JS – I think all writers have thought about giving up at some point, whether it’s when you’re enduring the agony of writer’s block, when you’re not getting anywhere when you’re submitting your manuscripts or query letters, or when you’re just trying to make your friends and loved ones understand that writing is a valid profession. But I’ve never actually seriously considered giving up. Writing is too important to me. It is the thing that makes me happy and gives me fulfillment in life. I don’t know who I would be without it. And I don’t want to find out!
IDI – This is your first published book. What part of being a published author are you looking forward to the most?
JS – Most authors want to see their book for sale, or on bookshelves in a bookstore, but for me, the most exciting part of being published will be going into the library down the street and seeing my book on the shelf next to all of the other writers’. I have found many a book in that library that unexpectedly changed my life in some way, and I am hoping that my book can do that for someone else. And in the library, as opposed to a bookstore, all they would need to have that experience is a library card. Somehow, to me, that accessibility makes it more meaningful.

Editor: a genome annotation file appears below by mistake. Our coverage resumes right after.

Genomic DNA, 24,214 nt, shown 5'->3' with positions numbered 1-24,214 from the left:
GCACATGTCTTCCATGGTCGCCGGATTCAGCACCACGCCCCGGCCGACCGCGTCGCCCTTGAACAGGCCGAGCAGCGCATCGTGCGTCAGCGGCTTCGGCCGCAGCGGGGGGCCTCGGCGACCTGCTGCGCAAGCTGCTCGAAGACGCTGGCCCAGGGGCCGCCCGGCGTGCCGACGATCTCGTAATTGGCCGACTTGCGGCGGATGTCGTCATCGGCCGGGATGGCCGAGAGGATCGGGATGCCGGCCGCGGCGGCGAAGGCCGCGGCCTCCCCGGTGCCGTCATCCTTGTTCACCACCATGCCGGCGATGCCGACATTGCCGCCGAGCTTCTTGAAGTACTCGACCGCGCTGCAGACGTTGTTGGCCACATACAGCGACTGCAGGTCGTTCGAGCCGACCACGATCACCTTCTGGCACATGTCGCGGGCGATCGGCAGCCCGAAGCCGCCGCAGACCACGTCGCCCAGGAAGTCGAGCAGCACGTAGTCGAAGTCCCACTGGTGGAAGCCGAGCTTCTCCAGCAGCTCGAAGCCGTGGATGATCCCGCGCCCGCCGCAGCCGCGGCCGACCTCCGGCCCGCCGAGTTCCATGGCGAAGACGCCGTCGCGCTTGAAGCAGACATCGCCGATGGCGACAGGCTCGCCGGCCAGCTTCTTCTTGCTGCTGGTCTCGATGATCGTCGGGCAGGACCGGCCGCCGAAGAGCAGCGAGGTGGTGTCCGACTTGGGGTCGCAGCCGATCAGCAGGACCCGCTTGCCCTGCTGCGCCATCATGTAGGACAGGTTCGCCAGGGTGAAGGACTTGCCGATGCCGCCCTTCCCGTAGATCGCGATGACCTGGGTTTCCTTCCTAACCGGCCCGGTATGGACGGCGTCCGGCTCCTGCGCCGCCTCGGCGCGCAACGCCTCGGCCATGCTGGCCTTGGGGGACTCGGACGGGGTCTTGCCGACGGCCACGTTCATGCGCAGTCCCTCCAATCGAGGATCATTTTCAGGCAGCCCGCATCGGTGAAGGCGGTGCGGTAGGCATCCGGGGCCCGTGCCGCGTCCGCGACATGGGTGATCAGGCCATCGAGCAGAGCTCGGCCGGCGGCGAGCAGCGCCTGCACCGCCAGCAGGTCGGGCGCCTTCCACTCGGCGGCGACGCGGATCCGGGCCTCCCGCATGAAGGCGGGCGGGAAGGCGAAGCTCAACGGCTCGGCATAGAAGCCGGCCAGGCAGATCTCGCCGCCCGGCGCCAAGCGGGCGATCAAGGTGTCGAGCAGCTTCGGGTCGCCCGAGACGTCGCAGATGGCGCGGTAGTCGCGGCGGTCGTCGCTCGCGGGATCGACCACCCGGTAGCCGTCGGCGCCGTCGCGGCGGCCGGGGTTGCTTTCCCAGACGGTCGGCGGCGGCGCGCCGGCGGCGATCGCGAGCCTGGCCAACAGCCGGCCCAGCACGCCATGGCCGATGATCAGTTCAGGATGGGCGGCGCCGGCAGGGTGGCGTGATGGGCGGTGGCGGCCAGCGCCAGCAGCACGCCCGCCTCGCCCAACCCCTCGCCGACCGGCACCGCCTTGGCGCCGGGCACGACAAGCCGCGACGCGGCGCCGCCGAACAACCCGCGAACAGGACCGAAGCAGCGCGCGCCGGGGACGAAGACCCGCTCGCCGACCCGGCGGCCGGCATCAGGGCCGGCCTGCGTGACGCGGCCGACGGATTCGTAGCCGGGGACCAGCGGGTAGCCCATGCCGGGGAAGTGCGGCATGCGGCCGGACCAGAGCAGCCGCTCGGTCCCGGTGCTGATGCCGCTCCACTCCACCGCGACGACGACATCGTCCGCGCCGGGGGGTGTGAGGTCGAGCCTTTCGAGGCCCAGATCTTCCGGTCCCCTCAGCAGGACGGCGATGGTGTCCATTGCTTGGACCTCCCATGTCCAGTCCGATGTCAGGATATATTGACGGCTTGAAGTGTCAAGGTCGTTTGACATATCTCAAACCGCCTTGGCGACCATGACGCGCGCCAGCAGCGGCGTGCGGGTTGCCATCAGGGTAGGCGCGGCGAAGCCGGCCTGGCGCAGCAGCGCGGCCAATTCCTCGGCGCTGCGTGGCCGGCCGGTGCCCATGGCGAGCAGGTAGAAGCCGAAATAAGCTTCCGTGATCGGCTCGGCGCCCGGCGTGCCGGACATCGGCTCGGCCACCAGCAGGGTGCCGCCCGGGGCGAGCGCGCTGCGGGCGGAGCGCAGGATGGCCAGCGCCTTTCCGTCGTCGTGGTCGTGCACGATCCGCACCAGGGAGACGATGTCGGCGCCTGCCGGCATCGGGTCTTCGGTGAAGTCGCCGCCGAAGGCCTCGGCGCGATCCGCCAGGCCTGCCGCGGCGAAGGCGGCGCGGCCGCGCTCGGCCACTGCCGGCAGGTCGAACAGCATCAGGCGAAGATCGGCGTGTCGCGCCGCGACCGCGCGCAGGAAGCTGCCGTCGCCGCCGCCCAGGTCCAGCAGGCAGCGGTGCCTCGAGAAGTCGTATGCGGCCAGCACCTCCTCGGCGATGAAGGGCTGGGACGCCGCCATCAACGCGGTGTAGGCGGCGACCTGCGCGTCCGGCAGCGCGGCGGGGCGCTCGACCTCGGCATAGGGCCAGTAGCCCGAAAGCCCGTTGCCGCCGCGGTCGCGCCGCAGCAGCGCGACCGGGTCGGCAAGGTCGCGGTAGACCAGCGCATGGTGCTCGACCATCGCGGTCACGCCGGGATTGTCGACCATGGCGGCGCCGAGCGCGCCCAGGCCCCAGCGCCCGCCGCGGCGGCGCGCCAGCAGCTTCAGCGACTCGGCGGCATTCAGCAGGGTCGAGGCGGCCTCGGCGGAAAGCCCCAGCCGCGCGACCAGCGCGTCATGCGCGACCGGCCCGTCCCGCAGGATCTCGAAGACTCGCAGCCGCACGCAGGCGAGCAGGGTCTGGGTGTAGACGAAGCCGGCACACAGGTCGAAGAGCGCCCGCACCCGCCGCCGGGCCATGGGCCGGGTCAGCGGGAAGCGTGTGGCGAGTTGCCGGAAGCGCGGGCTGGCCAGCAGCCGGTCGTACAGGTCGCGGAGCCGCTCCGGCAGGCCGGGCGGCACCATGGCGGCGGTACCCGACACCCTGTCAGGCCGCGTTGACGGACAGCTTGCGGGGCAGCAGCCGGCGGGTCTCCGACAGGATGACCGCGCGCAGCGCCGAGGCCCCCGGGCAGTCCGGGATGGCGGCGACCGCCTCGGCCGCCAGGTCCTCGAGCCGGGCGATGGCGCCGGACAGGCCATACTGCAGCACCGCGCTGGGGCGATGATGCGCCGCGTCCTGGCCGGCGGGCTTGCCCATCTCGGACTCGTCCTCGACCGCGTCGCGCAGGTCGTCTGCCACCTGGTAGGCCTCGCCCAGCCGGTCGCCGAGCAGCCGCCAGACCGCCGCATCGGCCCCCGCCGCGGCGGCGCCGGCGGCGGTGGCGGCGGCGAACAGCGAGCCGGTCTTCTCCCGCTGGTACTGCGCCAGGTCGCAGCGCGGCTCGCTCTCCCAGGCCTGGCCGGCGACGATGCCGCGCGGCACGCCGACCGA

IDI – What is something you have learned from another writer, and how do you incorporate this into your own work?
JS – I mentioned Stephen King before, but he is an extremely influential author for me. I am not a huge fan of horror novels, but I admire the way that he makes his characters “real.” He is a big advocate for having your characters speak and act in the way that a real person would out in the world, and I try to do that in my own writing as well. I don’t just make the characters speak as they would if they were real people, but I also write in a style that is accessible to people, so that they feel like they are talking to a friend instead of just reading a made-up story.
IDI – What’s the most important thing you’ve learned about writing? How has this helped you as a writer?